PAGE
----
SvoNotes: Surviving in the Time of the Statistical Revolution

By Jeff Svoboda on November 29, 2017 at 8:40 am
Even John Tortorella likes numbers ... or so he says
Aaron Doster-USA TODAY Sports

Last Wednesday night, as I trekked home on the Ohio Turnpike to spend Thanksgiving with my family, I found something akin to a unicorn: a northern Ohio radio station broadcasting the Blue Jackets' game vs. Calgary.

(I only slightly kid; one battle the Jackets really need to fight is finding a way to better expose the team's game broadcasts throughout the state.)

Soon enough, I heard I was in for another treat: My good friend Alison Lukan would be joining the broadcast during the first intermission. (Another aside: If you're not following Alison, you should be, and not only for the pupper pics.)

Little did I know I was in for a show. One of Lukan's niches when it comes to covering the Jackets is how she has embraced analytics, and one of her weekly pieces at The Athletic is a deep dive into one advanced stats topic or another.

Very quickly, Blue Jackets radio voice Bob McElligott made his thoughts on advanced stats clear.

"There's a place for those numbers," McElligott said, though I must admit I'm paraphrasing based on memory. "Where is that garbage can again?"

The discussion continued into Lukan's appearance on the air, leading to a lively debate over the merits of stats-based analysis (Lukan's side) vs. just watching the dang game (McElligott's take, again paraphrased). It truly was great radio, and you can listen to it here.

So, where do we go from here?

Well, I don't have to say anything, I guess. But that wouldn't make a great column.

I'll start here and admit I'm generally a believer in numbers. As a baseball fan, I've followed the sabermetrics revolution in that sport with great interest and come to accept that there are simply better ways to evaluate players than just home runs, pitcher wins and RBI.

The whole field grew largely out of the writing of a number of rather smart people, perhaps most famously Bill James, who didn't really set out to revolutionize the game of baseball. He just thought some of what people had come to accept as gospel was generally balderdash. If you're going to say or believe something, essentially you ought to be able to show your work, James thought, and went about doing so. 

Baseball is a sport that particularly lends itself to statistical analysis, I think, because the game at its heart is a battle between the batter and pitcher. It's a two-man fight with a largely defined number of outcomes, and that particular competition repeats itself thousands of times throughout a season. Do it enough times and you get some data ripe for studying.

The analytics revolution has come in different ways in different sports, and it seems to be in its infancy (or perhaps young adult years) in hockey. As a free-flowing sport, hockey has an almost infinite number of variables, so it can be quite tough to study, and many of the people doing cutting-edge statistical work are trying to distill what exactly means what.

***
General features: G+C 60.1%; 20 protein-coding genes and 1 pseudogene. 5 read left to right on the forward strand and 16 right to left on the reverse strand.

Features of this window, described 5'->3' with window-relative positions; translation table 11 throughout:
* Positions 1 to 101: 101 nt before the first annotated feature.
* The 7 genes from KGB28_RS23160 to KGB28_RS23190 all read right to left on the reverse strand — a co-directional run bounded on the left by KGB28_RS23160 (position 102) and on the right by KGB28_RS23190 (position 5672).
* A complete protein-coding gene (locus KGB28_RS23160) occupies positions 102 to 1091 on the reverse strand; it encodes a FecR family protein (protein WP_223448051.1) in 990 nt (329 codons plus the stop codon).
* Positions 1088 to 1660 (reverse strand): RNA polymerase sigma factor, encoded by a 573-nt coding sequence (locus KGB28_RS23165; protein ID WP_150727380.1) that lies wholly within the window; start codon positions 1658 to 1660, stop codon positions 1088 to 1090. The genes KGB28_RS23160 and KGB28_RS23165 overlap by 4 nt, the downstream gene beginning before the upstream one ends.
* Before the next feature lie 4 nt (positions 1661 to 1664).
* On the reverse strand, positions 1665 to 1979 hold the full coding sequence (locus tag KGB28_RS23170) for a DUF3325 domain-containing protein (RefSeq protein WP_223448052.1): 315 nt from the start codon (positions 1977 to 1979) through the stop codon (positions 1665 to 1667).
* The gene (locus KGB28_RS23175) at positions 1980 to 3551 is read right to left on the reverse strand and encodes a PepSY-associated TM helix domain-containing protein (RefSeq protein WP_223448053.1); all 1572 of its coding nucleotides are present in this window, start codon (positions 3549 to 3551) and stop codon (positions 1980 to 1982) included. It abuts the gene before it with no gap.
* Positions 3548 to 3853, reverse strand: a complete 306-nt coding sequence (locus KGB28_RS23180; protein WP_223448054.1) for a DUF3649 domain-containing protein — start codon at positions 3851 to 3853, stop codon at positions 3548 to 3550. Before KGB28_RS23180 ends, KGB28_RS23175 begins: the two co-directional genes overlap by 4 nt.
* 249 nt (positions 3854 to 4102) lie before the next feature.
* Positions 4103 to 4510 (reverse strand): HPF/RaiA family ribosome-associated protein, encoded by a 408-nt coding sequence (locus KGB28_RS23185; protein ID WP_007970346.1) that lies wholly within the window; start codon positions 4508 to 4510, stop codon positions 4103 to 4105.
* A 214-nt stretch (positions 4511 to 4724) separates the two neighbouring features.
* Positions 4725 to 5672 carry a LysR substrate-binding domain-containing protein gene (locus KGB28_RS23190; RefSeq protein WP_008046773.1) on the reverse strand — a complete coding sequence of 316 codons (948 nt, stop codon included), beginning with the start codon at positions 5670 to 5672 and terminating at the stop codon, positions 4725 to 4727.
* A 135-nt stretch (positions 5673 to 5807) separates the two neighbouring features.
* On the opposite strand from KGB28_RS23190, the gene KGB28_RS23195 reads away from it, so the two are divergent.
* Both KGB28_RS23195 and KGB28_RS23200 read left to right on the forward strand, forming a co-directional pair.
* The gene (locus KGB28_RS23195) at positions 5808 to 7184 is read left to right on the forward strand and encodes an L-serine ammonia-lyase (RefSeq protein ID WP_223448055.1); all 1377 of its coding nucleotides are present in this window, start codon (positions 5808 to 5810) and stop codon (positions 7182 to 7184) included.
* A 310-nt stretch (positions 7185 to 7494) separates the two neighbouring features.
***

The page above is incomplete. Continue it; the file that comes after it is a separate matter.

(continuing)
At the same time, let's be honest here – it's kind of silly to think we can just stop at goals, assists, penalty minutes and save percentage and think we've figured out all there is in this great sport (don't even get stat people started on plus-minus). Sure, those numbers are useful, and a 30-goal scorer had a good year and a guy with 10 straight 30-goal seasons is probably pretty darn good.

But take assists, which aren't really created equal. A second assist and a first assist can be quite different; so can a second assist and a second assist. Did the pass come 10 seconds before a goal, or was it the first of a tic-tac-toe series? What about penalty minutes? Does that stat mean someone's a fighter or a flat-footed defenseman who takes a bunch of hooking penalties? And save percentage, well, I don't think I have to explain all saves have differing degrees of difficulty.

In other words, what people are looking for when they look at stats is looking for knowledge. Of course it's good to know how many goals and assists a player has each season. But adding context to those stats can be just as important as the stats themselves.

Some might prefer to stick with the traditional numbers, and that, of course, is fine. And I've made it clear a few times in this space – if you're looking for deep-end statistical analysis, this is not the spot for it. While I enjoy looking at some new ways to evaluate players and using that information to predict what might happen in the future, I'm far from an Alison Lukan or a Dom Luszczyszyn. That hasn't stopped me from finding things in their writing that help me look at teams, players and the sport in different ways. And it's also clear organizations like the Blue Jackets are using data in a multitude of ways to help them build a winner.

But as someone who watched the information revolution hit baseball, I think cultivating a divide between the two sides is folly. Everyone seems to have either read "Moneyball," saw the movie, or at least has used the term to talk about stats. One of the central conflicts of the book is how the statistics community and the scouting community were often at odds with one another, and the book is not shy about taking the side of the former.

The truth is there's no real reason for conflict. There's a place for the Bob McElligotts of the world, who prefer to use their eyes to tell them the story. You can learn a lot by watching. But there's also a place for the Alison Lukans, who are constantly pushing for different ways to learn about the game and its players.


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